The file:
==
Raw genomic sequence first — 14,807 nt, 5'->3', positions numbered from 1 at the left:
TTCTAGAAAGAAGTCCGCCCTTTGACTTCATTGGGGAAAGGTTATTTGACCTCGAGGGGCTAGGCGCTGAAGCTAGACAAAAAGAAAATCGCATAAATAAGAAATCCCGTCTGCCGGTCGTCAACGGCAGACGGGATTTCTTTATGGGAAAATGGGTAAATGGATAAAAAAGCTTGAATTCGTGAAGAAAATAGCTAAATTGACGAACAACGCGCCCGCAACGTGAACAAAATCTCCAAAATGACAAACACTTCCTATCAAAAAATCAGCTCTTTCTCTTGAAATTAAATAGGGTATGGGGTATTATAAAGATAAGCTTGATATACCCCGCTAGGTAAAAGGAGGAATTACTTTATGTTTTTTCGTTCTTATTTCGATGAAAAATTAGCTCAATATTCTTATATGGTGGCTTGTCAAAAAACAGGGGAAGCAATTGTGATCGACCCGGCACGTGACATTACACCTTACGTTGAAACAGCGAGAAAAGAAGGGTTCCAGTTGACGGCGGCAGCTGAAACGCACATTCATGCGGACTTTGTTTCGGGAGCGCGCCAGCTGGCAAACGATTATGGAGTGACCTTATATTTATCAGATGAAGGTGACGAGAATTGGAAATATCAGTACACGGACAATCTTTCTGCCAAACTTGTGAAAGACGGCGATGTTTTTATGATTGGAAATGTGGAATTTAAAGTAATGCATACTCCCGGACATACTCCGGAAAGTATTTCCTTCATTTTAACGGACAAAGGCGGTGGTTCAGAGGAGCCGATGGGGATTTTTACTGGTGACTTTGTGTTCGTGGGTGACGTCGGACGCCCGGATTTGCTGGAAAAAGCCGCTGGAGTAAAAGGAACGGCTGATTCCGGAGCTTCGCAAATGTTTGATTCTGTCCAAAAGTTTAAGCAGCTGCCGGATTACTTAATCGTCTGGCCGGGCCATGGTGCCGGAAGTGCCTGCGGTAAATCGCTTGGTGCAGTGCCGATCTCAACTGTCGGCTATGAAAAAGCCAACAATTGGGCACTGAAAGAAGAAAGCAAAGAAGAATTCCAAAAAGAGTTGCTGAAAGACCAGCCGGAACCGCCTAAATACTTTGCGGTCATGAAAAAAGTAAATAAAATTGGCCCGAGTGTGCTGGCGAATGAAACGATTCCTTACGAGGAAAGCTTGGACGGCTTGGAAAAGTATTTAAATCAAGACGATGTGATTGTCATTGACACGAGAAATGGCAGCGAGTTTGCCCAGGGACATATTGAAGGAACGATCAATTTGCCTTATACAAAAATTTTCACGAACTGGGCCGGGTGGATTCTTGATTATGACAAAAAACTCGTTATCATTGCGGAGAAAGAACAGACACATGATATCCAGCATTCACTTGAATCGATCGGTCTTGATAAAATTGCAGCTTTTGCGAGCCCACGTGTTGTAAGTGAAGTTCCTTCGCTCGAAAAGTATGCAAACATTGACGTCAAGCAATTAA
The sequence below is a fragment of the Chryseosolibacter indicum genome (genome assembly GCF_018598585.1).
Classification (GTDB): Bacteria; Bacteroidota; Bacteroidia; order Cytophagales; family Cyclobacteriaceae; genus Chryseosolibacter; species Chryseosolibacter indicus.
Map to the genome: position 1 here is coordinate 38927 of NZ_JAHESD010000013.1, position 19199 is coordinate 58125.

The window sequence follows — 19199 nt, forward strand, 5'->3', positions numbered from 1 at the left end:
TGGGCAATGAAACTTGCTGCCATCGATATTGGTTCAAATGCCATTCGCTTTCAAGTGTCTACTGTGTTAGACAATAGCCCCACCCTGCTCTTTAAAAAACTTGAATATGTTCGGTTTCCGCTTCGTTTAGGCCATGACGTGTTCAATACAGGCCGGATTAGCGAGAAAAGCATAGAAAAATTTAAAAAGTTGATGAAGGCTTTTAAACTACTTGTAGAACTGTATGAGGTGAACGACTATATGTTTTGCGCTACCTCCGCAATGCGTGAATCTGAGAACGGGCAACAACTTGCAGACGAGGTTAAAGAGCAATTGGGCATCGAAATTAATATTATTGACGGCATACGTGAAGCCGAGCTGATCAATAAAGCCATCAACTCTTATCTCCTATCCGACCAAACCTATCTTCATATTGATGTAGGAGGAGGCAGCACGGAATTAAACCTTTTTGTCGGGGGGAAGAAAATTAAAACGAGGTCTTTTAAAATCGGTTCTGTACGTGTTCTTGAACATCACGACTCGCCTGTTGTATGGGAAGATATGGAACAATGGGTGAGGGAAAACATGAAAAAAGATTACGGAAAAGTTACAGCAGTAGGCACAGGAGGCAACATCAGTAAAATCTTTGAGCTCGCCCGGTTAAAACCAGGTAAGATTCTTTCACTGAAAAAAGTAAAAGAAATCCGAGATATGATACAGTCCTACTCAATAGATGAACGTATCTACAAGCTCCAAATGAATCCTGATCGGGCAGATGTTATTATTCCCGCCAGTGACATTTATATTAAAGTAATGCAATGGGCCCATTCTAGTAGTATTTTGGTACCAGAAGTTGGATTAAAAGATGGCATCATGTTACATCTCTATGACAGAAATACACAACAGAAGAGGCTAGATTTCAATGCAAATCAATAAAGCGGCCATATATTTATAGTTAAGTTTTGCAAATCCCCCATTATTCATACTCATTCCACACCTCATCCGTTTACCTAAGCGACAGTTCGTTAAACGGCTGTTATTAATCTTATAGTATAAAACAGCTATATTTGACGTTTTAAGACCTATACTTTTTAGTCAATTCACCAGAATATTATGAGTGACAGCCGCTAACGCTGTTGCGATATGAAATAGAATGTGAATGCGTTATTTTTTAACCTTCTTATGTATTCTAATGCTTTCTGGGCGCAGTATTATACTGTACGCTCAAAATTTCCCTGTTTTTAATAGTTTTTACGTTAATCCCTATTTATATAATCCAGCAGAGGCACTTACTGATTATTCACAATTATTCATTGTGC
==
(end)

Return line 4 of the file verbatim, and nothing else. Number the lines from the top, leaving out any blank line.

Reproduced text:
Classification (GTDB): Bacteria; Bacteroidota; Bacteroidia; order Cytophagales; family Cyclobacteriaceae; genus Chryseosolibacter; species Chryseosolibacter indicus.